Whole Foods protesters aim to pressure CEO to sever ties with alleged sex abuser
When the new 365 by Whole Foods Market — a more affordable outpost of the luxury grocery chain — opened the morning of May 25 in Silver Lake, the atmosphere in the parking lot was palpably upbeat: pedestrians hustled around clutching reusable totes and a DJ was blasting classic rock and soul.
Yet while many Angelenos couldn’t wait to hit the carefully orchestrated organic salad bar, a handful of activists set up on the sidewalk to remind shoppers of a more controversial side to Whole Foods. They were protesting the company and its co-founder/co-CEO, John Mackey — specifically, his relationship to Marc Gafni, a former rabbi who has jumped from one spiritual movement to another, leaving a trail of sexual assault allegations in his wake.
Until March of this year, Mackey served as the co-chairman of the board of directors for Gafni’s newest venture, an “activist think tank” based in the Bay Area called the Center for Integral Wisdom. Mackey also reportedly hosted board meetings at his personal ranch in Texas.
Neither Gafni nor Whole Foods responded to the Journal’s email request for comment .
“It’s important for people like John Mackey to break the silence,” Rabbi Jill Zimmerman, founder of The Jewish Mindfulness Network, told the Journal. “There were lots of people who didn’t speak up who were able to speak up.”
Zimmerman was one of the leaders of Wednesday’s protest, which coincided with a parallel demonstration at a Whole Foods in New York. In Los Angeles, Zimmerman was joined by a few sexual abuse activists who propped up posters along Glendale Boulevard that read “Stand Up, Speak Out,” and schooled passersby on Mackey’s corporate responsibility and Gafni’s history of alleged sexual abuse.
Gafni, born Mordechai Winiarz, grew up in an Orthodox home, became ordained as a rabbi and went on to teach at a youth outreach program in New York. Two women came forward to say Gafni had sexually assaulted them as teenagers, and he later had his ordination revoked. Gafni has been married and divorced three times, accused of plagiarism and tried to start multiple mystical and spiritual movements in the U.S. and Israel, only to have them fall apart at the seams because of lingering distrust and continued accusations.
Some have alleged Gafni has managed to dodge criminal charges because it’s common for victims to report abuse years after it occurs, and by then there is often no legal recourse due to the statute of limitations. Just because Gafni was never arrested doesn’t mean he’s innocent, said Nancy Levine, volunteer protest coordinator for the National Association of Adult Survivors of Child Abuse (NAASCA).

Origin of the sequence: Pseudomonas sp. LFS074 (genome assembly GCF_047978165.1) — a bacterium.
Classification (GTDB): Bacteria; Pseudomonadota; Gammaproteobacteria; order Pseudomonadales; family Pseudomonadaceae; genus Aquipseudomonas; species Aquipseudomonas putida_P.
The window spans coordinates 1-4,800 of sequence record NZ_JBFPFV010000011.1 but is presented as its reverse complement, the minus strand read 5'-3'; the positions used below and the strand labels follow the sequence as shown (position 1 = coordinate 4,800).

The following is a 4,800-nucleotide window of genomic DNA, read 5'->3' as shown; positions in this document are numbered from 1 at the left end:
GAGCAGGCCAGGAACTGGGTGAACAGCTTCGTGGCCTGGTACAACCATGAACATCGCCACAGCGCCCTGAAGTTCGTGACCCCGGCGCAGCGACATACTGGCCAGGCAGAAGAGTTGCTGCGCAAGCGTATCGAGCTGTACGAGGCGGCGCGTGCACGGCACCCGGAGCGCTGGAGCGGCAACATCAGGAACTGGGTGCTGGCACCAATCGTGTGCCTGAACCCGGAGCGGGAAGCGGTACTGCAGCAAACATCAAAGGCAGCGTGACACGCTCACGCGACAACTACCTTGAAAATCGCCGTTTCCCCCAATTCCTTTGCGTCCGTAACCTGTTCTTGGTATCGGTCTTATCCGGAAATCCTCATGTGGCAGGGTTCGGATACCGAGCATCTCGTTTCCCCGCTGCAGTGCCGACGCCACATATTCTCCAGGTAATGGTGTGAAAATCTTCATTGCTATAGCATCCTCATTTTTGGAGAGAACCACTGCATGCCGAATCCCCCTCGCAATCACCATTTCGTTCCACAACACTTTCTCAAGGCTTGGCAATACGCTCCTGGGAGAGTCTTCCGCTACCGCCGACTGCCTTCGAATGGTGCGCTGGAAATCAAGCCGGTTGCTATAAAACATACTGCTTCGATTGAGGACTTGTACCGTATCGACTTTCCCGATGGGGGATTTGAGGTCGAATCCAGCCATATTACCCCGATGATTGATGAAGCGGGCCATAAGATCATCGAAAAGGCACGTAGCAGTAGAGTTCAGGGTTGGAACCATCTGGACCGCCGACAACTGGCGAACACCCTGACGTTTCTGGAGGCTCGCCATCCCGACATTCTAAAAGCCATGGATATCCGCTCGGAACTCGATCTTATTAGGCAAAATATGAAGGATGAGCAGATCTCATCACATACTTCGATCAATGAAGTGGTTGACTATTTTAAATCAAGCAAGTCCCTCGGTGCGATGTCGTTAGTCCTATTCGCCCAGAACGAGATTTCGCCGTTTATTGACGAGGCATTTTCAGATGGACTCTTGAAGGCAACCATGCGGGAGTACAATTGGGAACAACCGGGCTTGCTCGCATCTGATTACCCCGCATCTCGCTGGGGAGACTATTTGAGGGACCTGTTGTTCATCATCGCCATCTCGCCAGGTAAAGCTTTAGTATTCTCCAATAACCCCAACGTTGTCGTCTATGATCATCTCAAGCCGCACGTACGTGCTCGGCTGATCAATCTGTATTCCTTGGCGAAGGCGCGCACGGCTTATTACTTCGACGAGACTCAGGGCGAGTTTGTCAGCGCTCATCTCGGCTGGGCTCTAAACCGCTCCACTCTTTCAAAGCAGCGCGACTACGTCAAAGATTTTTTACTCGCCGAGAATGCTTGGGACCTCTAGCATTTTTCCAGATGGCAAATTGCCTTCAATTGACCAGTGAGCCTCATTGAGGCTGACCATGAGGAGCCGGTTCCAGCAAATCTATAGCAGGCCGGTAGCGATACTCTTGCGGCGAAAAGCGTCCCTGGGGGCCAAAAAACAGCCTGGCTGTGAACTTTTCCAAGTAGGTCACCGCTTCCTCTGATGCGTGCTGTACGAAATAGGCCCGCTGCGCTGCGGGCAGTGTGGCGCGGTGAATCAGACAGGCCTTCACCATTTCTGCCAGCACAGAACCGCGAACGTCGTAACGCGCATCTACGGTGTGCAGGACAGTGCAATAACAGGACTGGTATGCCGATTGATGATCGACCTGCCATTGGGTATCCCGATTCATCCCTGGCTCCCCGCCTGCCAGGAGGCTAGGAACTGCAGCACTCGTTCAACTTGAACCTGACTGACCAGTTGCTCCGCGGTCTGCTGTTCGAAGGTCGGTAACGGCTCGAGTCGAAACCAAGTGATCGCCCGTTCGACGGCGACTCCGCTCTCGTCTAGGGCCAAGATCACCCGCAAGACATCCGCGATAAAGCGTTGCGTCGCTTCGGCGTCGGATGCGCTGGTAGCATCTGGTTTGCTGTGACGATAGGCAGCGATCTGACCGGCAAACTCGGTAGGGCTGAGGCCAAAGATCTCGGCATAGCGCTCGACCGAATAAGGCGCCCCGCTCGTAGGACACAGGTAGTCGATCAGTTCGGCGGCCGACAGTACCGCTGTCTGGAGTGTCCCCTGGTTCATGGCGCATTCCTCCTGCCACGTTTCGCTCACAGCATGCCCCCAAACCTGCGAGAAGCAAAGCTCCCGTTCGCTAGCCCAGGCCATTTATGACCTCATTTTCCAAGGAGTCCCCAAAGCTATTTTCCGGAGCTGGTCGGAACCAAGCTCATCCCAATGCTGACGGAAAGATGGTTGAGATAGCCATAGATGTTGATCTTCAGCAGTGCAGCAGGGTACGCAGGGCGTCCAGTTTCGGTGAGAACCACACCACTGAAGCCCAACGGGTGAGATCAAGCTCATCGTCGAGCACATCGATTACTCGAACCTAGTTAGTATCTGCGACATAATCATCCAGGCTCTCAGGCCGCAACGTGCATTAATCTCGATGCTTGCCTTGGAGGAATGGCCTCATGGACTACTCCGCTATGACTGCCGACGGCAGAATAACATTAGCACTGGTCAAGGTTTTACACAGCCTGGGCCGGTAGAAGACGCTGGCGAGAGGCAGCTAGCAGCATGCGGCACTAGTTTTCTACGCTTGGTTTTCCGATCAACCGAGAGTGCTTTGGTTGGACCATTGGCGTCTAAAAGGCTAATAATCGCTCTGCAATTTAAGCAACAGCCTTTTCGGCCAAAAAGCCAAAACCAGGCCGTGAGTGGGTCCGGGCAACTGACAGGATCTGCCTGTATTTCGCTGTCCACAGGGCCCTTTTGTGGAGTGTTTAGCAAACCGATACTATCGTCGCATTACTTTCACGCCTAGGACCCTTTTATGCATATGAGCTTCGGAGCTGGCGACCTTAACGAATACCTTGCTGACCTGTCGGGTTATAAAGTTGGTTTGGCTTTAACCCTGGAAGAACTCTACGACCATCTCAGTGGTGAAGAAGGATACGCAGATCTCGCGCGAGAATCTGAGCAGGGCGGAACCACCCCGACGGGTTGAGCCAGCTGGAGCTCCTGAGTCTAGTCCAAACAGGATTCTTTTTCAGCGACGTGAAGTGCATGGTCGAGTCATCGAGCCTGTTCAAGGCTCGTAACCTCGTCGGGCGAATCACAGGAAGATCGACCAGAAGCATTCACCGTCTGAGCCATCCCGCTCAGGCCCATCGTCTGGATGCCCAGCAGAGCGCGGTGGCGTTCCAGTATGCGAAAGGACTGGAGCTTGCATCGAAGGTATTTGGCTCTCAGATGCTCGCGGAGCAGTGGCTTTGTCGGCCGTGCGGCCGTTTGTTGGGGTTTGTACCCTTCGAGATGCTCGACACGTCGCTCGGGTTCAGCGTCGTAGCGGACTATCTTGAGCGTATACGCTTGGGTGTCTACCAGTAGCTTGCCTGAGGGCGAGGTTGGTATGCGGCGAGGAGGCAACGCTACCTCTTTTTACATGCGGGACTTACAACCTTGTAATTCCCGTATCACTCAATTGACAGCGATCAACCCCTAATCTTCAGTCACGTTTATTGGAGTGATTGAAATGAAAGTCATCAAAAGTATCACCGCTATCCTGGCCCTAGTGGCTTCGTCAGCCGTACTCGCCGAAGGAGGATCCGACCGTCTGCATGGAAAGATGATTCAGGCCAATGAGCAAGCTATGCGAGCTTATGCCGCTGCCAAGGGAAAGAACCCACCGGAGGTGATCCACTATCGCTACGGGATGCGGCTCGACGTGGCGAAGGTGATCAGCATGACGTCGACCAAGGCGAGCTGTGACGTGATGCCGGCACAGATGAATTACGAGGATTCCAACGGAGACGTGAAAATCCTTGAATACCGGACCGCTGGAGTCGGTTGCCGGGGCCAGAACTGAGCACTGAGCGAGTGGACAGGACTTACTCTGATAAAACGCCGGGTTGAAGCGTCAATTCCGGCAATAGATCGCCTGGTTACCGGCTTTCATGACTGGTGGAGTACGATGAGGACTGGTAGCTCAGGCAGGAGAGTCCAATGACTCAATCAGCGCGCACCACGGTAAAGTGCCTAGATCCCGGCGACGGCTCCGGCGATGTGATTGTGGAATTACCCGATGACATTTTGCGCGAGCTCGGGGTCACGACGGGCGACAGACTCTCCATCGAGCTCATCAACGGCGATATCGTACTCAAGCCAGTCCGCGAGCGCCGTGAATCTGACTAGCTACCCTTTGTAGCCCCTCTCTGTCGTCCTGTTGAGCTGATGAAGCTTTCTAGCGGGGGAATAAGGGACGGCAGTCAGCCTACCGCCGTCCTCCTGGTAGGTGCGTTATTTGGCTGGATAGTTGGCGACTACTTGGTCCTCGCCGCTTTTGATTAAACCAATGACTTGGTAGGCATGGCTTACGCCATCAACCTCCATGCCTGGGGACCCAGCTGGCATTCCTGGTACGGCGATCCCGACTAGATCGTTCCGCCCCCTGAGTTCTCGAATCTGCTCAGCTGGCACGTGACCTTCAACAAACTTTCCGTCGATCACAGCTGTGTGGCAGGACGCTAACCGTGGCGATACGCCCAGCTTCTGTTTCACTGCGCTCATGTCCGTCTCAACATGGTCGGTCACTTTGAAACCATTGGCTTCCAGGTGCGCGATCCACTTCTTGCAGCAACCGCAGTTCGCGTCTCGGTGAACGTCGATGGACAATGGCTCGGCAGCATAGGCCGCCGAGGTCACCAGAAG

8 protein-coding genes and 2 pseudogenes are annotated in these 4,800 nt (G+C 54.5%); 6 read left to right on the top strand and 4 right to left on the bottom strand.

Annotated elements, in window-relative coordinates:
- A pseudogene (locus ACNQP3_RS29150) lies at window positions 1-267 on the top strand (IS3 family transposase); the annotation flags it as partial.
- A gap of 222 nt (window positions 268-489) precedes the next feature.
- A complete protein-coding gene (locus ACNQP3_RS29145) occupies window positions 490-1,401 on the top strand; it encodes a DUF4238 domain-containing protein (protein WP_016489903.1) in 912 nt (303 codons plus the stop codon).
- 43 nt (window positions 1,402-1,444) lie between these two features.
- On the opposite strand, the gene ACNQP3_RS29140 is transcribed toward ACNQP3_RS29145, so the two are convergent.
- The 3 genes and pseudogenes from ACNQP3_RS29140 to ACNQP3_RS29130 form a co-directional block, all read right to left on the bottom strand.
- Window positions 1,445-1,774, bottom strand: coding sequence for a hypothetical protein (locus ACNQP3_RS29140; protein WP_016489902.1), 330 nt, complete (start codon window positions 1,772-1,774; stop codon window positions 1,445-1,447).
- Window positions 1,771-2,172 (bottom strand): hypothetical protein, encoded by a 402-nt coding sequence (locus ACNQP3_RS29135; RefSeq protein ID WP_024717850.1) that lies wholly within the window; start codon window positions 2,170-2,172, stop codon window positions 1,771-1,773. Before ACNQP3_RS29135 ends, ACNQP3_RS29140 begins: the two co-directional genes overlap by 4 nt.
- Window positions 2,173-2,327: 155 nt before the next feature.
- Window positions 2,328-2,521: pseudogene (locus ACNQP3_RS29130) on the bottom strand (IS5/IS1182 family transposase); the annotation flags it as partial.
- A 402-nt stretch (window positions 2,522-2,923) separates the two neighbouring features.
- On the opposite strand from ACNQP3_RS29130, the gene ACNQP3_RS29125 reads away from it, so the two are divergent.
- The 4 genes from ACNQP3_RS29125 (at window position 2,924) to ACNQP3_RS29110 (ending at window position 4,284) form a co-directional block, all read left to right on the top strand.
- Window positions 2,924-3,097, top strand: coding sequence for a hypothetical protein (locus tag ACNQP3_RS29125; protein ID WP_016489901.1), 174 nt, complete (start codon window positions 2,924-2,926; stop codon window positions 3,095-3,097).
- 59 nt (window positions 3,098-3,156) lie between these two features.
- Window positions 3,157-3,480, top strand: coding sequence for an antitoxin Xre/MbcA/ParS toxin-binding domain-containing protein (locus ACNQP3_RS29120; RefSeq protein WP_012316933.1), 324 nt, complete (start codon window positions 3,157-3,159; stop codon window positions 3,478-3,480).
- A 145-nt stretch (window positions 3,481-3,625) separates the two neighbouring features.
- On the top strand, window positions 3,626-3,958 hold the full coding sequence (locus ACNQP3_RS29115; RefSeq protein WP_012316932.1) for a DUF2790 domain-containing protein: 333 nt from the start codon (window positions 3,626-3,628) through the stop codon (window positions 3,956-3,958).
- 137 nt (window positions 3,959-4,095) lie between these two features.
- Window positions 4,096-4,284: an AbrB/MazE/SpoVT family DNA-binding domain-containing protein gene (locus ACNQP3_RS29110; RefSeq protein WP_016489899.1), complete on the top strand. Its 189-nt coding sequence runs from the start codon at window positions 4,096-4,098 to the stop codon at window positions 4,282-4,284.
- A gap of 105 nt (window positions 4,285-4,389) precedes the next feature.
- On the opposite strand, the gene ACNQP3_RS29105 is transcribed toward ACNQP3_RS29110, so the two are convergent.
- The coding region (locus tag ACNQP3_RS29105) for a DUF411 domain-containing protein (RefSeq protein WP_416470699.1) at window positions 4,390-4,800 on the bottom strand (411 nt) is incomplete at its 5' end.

“The argument of ‘Oh, I was never charged,’ is not a great argument,” Levine said.
In December 2015, some members of the Jewish community took matters into their own hands. New York-based Rabbi David Ingber — who knew Gafni personally and said he saw him seduce several students first-hand — launched an online petition calling for Mackey, Whole Foods and other Gafni supporters to cut “financial and institutional ties” with the former rabbi. The petition stated that the many allegations made against Gafni “violate the ethical standards and sacred responsibility which governs the relationship between religious teacher and student.”
The petition garnered more than 3,500 signatures in less than six months, and since its debut, Mackey and Whole Foods seem to be quietly distancing themselves from Gafni. But that’s not enough for activists like Bill Murray, founder of NAASCA.
“They’ve just decided to say, ‘No comment,’ ” he said.
In May, Mackey removed a seven-part video series that he recorded with Gafni from the Whole Foods blog. He replaced it with a statement about his relationship with the former rabbi, claiming it was “conducted strictly” in his personal life and that his connection to Gafni “does not represent an endorsement or support for either Mr. Gafni or the Center for Integral Wisdom by Whole Foods Market.”
However, a link to the videos, available on the Center for Integral Wisdom’s website, remains on Whole Foods’ blog. And Mackey’s headshot and endorsing testimonial — he calls Gafni a “bold visionary and catalytic voice” — is still featured on the homepage of Gafni’s personal website.
The Center for Integral Wisdom posted a lengthy online public statement in response to “the current attacks” on Gafni.
“Based on our careful review of extensive documentary evidence, numerous professional evaluations, and our collective experiences with Dr. Gafni, we fully trust that the claims of sexual harassment and abuse are false, and that other claims against him are maliciously exaggerated,” it says.
The statement goes on to explain that Gafni’s lawyer has advised him not to comment on the issues “given the defamatory nature of the false accusations.” It encourages readers to visit Gafni’s personal website or read one of his books to get a deeper sense of his character.
If Mackey and Whole Foods won’t take a stand against Gafni for ethical reasons, Murray hopes they’ll consider their stockholders and the prospective financial damages of being associated with an alleged sexual abuser. After all, Whole Foods has plans to open these “quality-meets-value” 365 markets throughout California and the rest of the country — and protesters hope to be right there with them along the way.
“They would like to have that middle class demographic group as their customer base, and they’re risking not only not acquiring it, but damaging what they already got,” Murray said.